Tag Archives: #energy

Virginia enacts Clean Economy Act – Renewable Energy Standards and Carbon Free Future Achievable

On August 17, 2020, Governor Ralph Northam signed the Virginia Clean Economy Act (the “VCE Act”), which establishes mandatory energy efficiency standards and provides a pathway for new investments in solar, onshore wind, offshore wind, and energy storage.

Additional legislation advances the shared solar and energy storage program and  transforms Virginia’s rooftop solar market.

“We are at a pivotal moment to secure an affordable, clean energy future in Virginia,” said Governor Northam. “Together, these pieces of legislation put the Commonwealth in position to meet the urgency of the climate crisis, and lead the transition to renewable energy in a way that captures the economic, environmental, and health benefits for all Virginians.”

The VCE Act establishes a mandatory renewable portfolio standard (“RPS”) to attempt to achieve a 30% renewable energy composition by 2030, a mandatory energy efficiency standard, and the path to a carbon-free electric grid by 2045.

The VCE Act also declares that 16,100 megawatts of solar and onshore wind, 5,200 megawatts of offshore wind, and 2,700 megawatts of energy storage are in the public interest.

The Governor also signed additional legislation that:

  1. directs the State Corporation Commission to determine when electric utilities should retire coal-fired or natural gas-fired electric generation facilities and how utility customers should pay for this transition;
  2. supports new investments in solar energy, including the Solar Freedom bill, which will help grow the rooftop solar market in Virginia;
  3. establishes a shared solar program which will allow communities to receive credit for the solar energy they generate through a subscriber system. With a minimum requirement of 30% low-income customers, this program is intended to enable Virginians to participate in the benefits of generating solar energy on their homes; and
  4. will build an energy storage market in Virginia

Duane Morris has an industry facing Energy Practice Group to help individuals and organizations plan, respond to, and address the ever changing landscape of renewables, fossil fuels, pipelines, power plants, and the transmission and generation of energy. Contact your Duane Morris attorney for more information. Prior Alerts on the topic are available on the team’s webpage.

If you have any questions about this post, please contact Brad A. Molotsky, Patrick Morand, Sheila Hollis, Brad Thompson or the attorney in the firm with whom you are regularly in contact.

Be well and stay safe!

Mayor Signs Energy Efficiency Tune Up Bill making it the Law in Philadelphia

Beginning in 2021, many commercial property owners in Philadelphia will be required to conduct energy efficiency tune-ups in their buildings. The new legislation requires owners of all nonresidential buildings of 50,000 square feet or larger to either conduct a “tune-up” to bring existing building energy systems up to a state of good repair or submit a certification of high energy performance to the city’s Office of Sustainability. The Bill which was signed into law yesterday by Mayor Kenney is intended to help cut citywide carbon emissions.

Stay tuned for a Client Alert from David B. Amerikaner and me on this topic if of interest, which will be published later tonight. Best regards. -Brad A. Molotsky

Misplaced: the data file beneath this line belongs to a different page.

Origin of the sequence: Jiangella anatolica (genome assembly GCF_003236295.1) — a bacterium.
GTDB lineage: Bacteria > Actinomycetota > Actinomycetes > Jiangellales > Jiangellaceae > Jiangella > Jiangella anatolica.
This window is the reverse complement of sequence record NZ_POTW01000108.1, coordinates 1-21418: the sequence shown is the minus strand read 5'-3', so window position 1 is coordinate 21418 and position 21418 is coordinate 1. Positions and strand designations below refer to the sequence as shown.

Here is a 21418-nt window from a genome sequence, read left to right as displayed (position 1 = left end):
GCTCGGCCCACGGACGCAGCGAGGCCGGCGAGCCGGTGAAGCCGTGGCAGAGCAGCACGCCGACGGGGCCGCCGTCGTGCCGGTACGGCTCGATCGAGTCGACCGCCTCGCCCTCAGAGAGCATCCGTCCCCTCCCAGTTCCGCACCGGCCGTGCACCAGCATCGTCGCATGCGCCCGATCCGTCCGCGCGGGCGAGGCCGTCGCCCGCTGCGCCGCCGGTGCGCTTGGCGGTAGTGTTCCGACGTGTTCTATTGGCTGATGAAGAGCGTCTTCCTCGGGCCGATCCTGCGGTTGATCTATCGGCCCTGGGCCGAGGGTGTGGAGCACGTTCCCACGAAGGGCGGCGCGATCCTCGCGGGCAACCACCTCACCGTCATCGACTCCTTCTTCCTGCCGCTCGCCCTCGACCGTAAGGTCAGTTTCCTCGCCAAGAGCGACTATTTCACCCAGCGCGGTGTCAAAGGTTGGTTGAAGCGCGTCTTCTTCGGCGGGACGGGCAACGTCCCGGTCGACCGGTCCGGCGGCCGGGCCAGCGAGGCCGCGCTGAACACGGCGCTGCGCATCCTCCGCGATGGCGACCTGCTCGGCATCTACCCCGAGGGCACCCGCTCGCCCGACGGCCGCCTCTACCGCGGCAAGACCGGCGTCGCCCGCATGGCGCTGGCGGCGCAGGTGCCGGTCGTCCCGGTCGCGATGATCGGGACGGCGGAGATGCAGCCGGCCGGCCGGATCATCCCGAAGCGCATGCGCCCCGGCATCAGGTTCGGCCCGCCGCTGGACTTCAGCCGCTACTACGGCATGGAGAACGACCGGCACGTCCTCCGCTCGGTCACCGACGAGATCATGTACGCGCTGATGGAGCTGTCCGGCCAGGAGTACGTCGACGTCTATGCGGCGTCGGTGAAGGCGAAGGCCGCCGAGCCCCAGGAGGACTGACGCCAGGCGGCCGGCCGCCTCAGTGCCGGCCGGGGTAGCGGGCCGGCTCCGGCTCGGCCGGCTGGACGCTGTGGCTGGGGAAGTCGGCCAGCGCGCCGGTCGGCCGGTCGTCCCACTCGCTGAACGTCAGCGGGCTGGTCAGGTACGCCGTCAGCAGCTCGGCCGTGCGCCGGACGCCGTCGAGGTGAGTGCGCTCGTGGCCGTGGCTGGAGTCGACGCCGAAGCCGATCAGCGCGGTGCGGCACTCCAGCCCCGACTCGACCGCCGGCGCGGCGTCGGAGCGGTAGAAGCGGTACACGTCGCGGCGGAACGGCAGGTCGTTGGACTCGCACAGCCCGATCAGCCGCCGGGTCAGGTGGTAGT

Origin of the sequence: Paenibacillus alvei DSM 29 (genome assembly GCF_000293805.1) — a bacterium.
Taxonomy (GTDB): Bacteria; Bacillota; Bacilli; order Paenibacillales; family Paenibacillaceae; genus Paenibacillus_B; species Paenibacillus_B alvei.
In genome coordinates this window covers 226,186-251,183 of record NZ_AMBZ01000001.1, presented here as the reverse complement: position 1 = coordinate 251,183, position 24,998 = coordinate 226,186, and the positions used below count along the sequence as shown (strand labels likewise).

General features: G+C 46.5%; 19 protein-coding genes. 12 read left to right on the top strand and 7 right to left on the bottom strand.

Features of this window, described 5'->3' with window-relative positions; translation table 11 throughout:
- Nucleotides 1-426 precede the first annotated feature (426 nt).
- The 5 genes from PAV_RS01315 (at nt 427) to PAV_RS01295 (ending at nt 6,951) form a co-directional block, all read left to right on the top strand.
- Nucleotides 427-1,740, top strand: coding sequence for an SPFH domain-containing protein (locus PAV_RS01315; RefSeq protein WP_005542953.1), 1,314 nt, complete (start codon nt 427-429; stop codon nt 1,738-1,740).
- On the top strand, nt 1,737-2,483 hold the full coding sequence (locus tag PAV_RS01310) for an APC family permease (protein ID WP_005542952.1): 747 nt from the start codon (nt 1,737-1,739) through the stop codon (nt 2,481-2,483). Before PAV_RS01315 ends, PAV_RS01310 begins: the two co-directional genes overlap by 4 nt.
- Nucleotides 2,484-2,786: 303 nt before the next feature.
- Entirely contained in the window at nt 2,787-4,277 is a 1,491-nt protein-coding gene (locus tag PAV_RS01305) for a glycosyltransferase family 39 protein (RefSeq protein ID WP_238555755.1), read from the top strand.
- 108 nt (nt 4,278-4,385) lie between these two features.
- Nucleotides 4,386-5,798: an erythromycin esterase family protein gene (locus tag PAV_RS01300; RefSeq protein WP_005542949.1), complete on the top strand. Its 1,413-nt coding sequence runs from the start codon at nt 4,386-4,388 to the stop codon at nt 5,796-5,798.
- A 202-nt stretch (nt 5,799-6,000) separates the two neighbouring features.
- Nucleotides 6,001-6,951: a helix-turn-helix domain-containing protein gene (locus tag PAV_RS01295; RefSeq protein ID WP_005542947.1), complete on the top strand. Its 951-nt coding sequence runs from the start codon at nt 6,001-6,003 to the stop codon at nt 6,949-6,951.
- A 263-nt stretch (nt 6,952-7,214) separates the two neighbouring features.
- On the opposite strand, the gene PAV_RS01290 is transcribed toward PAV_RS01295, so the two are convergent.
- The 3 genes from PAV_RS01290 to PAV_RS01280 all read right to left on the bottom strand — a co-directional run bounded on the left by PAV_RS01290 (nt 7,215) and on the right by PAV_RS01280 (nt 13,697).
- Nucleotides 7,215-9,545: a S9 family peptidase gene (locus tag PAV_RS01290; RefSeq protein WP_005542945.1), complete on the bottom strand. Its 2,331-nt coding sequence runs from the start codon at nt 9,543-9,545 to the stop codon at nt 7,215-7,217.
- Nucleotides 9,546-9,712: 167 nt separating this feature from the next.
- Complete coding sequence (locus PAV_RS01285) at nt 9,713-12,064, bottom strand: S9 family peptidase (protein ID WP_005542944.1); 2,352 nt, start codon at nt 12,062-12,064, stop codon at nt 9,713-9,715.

Philadelphia Passes Mandatory Building Energy Efficiency Tune-Up Bill

Philadelphia’s City Council unanimously passed a bill requiring owners of non-residential commercial buildings larger than 50,000 square feet to perform regular building tune-ups to improve their energy efficiency performance.

This policy marks Philadelphia’s first mandate regarding building energy performance improvements and is intended to help meet Mayor Jim Kenney’s clean energy goals to reduce citywide carbon emissions 80% by 2050.

The Bill requires small low- or no-cost adjustments to existing building energy systems and controls that improve their energy efficiency performance. According to the Institute for Market Transformation (“IMT”), these minor tweaks on average result in 10-15% annual energy savings, more comfortable tenants, and less equipment failure issues down the road.

Philadelphia’s new law builds upon its prior 2012 mandatory energy benchmarking policy and program. The 2012 benchmarking law requires building owners to measure and publicly report their yearly energy usage using Energy Star’s Portfolio Manager (a free tool available from the EPA).

Since making a building more energy efficient requires professionals to work directly in that building, energy efficiency jobs typically lead to higher local employment, as these jobs tend to be locally-based jobs that cannot really be outsourced.

Following Seattle, Philadelphia is the 2nd city in the U.S. to enact a building tune-up policy, and are several other key big cities have taken similar action through laws such as retro-commissioning or energy audit requirements, including Atlanta, Boston, and Los Angeles.

Per IMT, a few local jurisdictions are going even further by enacting building performance standards to reduce carbon emissions and waste. The New York City and Washington, DC policies that were passed earlier in 2019 are some of the most ambitious climate actions cities have taken to date, requiring building owners to achieve a certain level of performance that is set by the cities, with sizable fines for those who do not comply.

As cities account for a high percentage of nationwide greenhouse gas emissions, cutting the energy use from their buildings will meaningfully contribute to reducing our national carbon footprint.

To date, only a few cities have actually mandated building energy performance improvements. Philadelphia, has now taken this step forward.